COBOL is a very old language, at the time of writing it is 58 years old. It is so old, in fact, that it has a very interesting quirk: the first six characters of each line are comments.
Why is this, you ask? Well, those 6 characters were intended to be used as line numbers, back in the day where programs weren't completely digital and typed out on a computer.
In addition, the seventh character could only be part of a very small set (it is usually
* to comment out the line or a space to separate the line number from the code)
But what if you're on a more digital system, and you just want the raw program?
The comment system
There are two types of comments in COBOL: line comments and the aforementioned "line number" comments.
Uncommenting line numbers is simple: just take the first seven (six plus a single space) characters off each line.
000000 apple 000001 banana celery donuts
apple banana donuts
Line comments make it a bit more difficult.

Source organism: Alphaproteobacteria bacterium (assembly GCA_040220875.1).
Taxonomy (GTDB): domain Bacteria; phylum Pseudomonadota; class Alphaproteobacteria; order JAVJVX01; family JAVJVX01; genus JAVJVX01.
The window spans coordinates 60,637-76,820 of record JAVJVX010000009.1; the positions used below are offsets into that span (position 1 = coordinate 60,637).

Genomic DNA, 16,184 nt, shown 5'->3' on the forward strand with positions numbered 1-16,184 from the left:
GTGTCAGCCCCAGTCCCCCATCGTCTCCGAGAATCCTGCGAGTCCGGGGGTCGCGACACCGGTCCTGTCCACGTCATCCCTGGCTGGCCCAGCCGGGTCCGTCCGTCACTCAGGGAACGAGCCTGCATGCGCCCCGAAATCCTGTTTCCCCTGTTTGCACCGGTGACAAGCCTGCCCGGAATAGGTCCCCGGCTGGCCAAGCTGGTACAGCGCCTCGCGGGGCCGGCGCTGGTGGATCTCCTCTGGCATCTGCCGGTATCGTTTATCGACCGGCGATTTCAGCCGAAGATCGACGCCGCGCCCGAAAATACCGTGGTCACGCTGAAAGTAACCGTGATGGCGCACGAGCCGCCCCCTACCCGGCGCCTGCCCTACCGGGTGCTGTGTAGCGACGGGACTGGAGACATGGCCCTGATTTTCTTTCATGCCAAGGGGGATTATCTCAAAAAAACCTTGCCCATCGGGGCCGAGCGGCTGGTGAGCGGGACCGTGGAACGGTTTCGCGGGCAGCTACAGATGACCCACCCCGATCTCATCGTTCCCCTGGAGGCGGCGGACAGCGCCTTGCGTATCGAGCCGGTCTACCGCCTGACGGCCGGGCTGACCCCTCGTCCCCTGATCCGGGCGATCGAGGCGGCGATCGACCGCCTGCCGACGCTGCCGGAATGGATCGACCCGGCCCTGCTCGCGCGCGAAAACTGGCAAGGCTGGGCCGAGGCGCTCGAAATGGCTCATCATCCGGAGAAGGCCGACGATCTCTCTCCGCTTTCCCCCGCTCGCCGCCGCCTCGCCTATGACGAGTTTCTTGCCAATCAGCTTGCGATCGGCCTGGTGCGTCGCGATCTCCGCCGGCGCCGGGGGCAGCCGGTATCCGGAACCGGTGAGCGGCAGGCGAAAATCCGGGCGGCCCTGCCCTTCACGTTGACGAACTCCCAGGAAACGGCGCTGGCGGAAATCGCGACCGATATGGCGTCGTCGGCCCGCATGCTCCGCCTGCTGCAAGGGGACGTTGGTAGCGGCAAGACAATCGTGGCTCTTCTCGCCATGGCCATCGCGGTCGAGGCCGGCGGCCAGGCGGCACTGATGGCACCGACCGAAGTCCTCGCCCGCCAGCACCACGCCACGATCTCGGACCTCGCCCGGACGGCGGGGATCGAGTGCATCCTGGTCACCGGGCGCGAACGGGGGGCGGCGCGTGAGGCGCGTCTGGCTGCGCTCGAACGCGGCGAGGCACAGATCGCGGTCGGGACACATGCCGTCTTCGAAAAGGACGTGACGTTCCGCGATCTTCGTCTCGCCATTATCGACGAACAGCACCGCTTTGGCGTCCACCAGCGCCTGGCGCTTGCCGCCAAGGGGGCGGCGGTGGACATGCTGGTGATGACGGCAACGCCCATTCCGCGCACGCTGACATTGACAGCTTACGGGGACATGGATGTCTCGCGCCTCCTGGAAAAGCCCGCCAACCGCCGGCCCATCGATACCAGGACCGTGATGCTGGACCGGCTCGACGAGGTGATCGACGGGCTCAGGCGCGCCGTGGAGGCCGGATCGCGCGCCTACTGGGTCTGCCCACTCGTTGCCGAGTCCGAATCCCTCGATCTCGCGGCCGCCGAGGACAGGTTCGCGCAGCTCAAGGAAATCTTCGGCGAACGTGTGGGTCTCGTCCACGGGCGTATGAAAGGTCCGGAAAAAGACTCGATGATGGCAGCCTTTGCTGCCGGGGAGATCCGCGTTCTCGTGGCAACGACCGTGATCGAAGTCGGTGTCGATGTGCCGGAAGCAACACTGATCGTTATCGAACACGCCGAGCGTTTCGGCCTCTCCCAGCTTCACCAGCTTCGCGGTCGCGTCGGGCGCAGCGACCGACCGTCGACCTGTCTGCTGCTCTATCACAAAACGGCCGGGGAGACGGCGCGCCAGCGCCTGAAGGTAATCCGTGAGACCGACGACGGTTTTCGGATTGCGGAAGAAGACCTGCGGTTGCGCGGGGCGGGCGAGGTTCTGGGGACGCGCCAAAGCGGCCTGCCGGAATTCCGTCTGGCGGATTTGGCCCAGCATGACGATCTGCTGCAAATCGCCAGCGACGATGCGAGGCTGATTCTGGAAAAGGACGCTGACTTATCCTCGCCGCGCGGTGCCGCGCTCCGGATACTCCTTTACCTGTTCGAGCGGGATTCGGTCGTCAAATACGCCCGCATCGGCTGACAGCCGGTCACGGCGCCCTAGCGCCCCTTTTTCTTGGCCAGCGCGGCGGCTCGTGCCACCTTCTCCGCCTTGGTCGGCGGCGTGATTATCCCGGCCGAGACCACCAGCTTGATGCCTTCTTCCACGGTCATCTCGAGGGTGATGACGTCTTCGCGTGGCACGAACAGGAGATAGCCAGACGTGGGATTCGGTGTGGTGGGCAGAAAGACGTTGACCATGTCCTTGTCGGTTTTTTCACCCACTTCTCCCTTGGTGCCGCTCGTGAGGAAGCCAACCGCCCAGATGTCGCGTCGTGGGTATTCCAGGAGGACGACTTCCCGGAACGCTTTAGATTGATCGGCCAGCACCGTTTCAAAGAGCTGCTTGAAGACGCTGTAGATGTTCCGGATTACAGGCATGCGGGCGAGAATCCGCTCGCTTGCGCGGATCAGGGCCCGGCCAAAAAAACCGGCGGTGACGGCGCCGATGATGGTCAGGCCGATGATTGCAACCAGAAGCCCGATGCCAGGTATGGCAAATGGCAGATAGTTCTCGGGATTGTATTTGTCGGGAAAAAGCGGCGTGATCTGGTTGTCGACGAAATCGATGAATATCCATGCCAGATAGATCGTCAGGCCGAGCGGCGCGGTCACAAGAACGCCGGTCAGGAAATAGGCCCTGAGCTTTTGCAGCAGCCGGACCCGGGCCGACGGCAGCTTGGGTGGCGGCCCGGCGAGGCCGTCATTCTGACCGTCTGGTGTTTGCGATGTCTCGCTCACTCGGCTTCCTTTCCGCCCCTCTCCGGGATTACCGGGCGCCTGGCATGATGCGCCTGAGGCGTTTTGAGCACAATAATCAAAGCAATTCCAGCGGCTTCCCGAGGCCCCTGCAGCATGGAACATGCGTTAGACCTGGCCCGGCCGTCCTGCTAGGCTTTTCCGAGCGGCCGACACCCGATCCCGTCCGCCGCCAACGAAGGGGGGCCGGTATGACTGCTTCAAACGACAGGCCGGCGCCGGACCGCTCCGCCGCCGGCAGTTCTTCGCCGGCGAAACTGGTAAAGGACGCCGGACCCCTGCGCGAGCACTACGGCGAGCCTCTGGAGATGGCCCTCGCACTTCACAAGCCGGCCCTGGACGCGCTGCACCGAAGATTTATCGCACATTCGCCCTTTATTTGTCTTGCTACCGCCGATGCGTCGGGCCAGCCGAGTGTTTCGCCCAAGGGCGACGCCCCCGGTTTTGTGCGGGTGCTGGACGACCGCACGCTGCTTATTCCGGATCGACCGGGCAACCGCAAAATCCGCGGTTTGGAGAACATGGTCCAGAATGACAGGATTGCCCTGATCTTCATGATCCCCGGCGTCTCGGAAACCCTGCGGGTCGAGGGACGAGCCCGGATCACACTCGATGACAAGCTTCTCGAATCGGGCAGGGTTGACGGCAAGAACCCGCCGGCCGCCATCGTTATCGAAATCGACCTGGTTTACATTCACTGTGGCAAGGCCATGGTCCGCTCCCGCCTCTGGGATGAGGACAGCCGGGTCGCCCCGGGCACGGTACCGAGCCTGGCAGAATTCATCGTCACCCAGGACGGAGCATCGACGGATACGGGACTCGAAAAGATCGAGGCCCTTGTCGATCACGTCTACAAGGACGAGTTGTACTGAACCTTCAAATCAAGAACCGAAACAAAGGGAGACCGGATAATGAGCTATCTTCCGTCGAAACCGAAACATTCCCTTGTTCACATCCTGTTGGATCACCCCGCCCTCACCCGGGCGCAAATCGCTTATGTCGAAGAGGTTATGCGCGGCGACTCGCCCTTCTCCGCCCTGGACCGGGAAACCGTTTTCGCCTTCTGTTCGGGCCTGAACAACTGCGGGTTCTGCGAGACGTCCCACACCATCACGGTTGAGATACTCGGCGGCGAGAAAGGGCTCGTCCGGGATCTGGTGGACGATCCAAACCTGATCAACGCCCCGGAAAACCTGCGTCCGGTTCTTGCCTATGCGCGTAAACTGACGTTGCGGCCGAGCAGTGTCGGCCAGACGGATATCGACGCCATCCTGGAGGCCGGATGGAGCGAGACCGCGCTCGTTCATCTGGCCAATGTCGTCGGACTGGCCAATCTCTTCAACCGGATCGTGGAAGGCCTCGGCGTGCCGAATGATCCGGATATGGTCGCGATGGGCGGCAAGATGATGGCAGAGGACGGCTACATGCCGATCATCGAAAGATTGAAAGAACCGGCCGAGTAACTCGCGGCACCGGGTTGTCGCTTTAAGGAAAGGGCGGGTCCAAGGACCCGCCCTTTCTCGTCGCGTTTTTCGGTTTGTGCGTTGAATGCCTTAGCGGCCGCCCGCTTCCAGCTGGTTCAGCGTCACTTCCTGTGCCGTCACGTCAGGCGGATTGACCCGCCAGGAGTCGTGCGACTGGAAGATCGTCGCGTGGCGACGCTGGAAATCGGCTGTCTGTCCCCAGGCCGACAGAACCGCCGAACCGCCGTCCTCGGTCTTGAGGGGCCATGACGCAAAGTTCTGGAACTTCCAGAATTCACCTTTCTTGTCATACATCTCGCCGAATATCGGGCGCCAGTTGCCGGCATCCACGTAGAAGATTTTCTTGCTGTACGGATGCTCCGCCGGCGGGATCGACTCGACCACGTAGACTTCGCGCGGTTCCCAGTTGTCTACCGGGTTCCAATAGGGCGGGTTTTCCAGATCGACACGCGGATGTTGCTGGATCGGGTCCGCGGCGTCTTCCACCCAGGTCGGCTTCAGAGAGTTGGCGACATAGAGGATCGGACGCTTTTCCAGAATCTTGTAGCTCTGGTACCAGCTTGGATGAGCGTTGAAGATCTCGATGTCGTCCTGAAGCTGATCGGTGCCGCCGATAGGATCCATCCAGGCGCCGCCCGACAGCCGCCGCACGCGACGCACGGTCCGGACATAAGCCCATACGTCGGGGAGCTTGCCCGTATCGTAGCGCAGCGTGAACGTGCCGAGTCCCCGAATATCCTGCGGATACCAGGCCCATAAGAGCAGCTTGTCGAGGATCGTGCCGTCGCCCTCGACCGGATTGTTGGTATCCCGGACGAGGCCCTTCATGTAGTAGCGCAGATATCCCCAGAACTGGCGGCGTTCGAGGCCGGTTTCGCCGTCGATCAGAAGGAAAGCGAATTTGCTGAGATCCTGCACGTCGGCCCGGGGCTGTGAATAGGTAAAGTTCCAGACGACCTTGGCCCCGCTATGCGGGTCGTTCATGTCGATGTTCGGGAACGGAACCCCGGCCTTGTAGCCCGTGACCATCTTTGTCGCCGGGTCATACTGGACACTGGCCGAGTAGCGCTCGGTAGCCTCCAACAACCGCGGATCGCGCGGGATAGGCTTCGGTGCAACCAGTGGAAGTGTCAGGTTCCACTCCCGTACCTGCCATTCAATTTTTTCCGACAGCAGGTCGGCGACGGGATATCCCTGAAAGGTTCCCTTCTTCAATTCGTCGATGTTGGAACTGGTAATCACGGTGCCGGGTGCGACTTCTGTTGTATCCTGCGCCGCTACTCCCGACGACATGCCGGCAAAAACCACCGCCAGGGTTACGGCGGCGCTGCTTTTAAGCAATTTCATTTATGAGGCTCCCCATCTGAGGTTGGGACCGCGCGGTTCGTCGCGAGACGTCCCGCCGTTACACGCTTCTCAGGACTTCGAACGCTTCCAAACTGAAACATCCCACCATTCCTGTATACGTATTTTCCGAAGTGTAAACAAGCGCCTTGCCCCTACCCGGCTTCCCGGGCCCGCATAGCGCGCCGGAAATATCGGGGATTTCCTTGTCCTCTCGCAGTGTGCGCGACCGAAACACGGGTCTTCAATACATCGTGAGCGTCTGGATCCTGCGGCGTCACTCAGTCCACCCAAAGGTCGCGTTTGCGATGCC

A line comment is started with an asterisk
* placed in the seventh character position on the line, like so:
000323* this is a comment
This is not a line comment:
*00000 this isn't a comment
To uncomment a line comment, just remove the whole line.
An example commented "program":
000000 blah blah 000001* apples 000002 oranges? 000003* yeah, oranges. 000*04 love me some oranges
The uncommented version:
blah blah oranges? love me some oranges
In other words, to uncomment a string, remove the first six characters of each line, then return all but the first character of every line that does not begin with a star.
Create a program or function that takes a commented program and returns its uncommented variant.
- Asterisks (
*) will never be found anywhere outside the first seven characters on a line (we're not asking you to verify syntax)
- Each line will always have at least 7 characters.
- You may assume the seventh character is always an asterisk or a space.
- Input or output may be a matrix or list.
- Only printable ASCII characters (plus newline) must be handled.
- You may output with a trailing newline. You may also assume that the input will have a trailing newline, if you so choose.
Since this is code-golf, the answer with the least bytes wins!
DISCLAIMER: I do not actually know COBOL and do not claim to. If any of the claims about COBOL I have made in this question are incorrect, I take no responsibility.